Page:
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- This topic has 16 replies, 1 voice, and was last updated 11 years, 4 months ago by Anonymous.
April 17, 2009 at 10:20 PM #43986AnonymousInactive
I am new to this site and forum so forgive me if this question has already been addresses.
I am a designer/video editor and my business is growing to the point I am moving from a home office into a small office space. My video production/editing business looks like it may be increasing so I’m looking for some advice on any specific equipment I would need to get basic editing suite set up. I’m looking for specific info if anyone has it so I can price everything out. Currently, the editing I do is on a Macbook Pro with Final Cut Pro and I use an external firewire 800 harddrive when editing.
If you were to create your own editing suite, what equipment/brands/models would you recommend as far as monitors, systems, monitors, etc.?
Thanks in advance for anyone who takes the time to help me out here.
April 17, 2009 at 11:04 PM #184313
April 18, 2009 at 12:54 AM #184314AnonymousInactive
Thanks. I’m actually thinking about getting a desktop system to compliment my Macbook so I can have a stationary set up at the office and use my Macbook when not in the office. Any recommendations for what else I would need like dual monitors, decks, speakers, etc.? to start the makings of a professional edit suite?
April 18, 2009 at 2:51 AM #184315
Use whatever computer monitors you want – two monitors would be nice, but you can work with one. The important thing you need is an external monitor. This is not a monitor that you can drag windows into like you would with other computer monitors. Instead, this monitor only displays the video being played in you editing program. You need one of these because computer screens don’t accurately display video.
If you’re getting a MacPro, you should get a Kona3 card. This does everything the Matrox MXO2 does when it comes to connectivity, but it also does real-time up/down/cross conversions. This is handy if you’re going to work in HD.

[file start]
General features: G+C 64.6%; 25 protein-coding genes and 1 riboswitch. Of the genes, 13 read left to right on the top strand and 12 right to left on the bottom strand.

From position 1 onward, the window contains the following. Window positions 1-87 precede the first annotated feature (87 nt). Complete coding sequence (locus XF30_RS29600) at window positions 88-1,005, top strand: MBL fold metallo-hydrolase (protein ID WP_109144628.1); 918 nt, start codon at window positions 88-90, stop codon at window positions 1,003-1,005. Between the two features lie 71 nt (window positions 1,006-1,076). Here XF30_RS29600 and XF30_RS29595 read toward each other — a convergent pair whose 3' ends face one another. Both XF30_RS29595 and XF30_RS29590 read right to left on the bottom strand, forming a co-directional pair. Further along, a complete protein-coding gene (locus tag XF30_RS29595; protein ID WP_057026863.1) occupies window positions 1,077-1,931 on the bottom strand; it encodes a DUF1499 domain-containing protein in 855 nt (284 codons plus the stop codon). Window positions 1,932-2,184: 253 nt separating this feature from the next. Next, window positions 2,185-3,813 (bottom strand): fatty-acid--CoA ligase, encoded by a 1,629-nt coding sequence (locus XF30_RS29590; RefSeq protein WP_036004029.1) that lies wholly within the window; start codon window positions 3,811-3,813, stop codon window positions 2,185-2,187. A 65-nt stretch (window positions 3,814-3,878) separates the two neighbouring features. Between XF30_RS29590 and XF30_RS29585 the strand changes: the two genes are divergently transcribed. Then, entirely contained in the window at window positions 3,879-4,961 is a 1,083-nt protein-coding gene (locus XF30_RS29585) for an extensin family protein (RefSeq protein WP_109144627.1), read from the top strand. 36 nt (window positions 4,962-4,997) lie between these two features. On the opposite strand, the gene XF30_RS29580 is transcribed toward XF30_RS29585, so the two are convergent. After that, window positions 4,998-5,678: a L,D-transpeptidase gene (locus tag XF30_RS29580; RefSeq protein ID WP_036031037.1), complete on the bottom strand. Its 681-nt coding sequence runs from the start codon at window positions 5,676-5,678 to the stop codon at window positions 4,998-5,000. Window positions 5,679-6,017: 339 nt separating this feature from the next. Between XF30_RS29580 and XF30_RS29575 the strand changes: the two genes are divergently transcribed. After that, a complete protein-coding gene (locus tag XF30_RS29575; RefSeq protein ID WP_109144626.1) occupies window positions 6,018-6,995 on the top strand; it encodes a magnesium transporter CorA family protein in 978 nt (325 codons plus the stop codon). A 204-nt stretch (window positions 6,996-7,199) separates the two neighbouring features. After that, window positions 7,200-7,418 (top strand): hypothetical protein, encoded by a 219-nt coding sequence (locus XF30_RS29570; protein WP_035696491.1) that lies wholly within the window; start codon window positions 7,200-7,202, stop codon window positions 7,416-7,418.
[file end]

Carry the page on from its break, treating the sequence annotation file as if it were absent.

Speakers? Don’t get cheap computer speakers. You want speakers that have a woofer and a tweeter, and buy the biggest ones you can afford. I like M-Audio.
I dunno what kind of decks to direct you too. I have no idea what you plan on shooting. In my opinion, go tapeless.
Some people have mixers at their edit bay, but I’ve never needed one. I suppose it’s necessary if you are going to do any recording, for instance, voice over recording. If you’re not going to do any recording, then I don’t really see it necessary. Mackie is a nice brand.
And get yourself a nice big desk.
April 18, 2009 at 8:45 PM #184316AnonymousInactive
Thanks a lot for the input and recommendations…I really appreciate it!
July 10, 2009 at 6:56 AM #184317AnonymousInactive
Anybody have any suggestions on a good studio desk to put your computer equipment on?
July 10, 2009 at 7:43 AM #184318
do you have a budget? consoles can cost thousands of dollars. I would just look at stuff in Ikea or Staples or something. I got mine from Staples.
February 16, 2010 at 12:54 AM #184319AnonymousInactive
I went shopping for a desk for about a month and I looked at everything. I really did not want to settle on cheap stuff that I would have to replace in 2 or 3 years or after moving somewhere. I did not want to pay thousands of dollars for those custom editing desk. So I found a desk at Guitar Center, here is the link to the desk on the manufacturer’s website. I am sure if you go to Guitar Center they will point you in the right direction. I was with in a week to buy that desk at Guitar Center, but instead I found one on Craigslist and saved $200 on it. It is a Great Desk. It is very sturdy! I have been using it for the past 6 months. I like the construction of it, because all I did was screw the four legs on it, but I bought from craigslist, you may have to do a little bit more buying it from Guitar Center. You can’t go wrong with this Desk, I hope this Helps!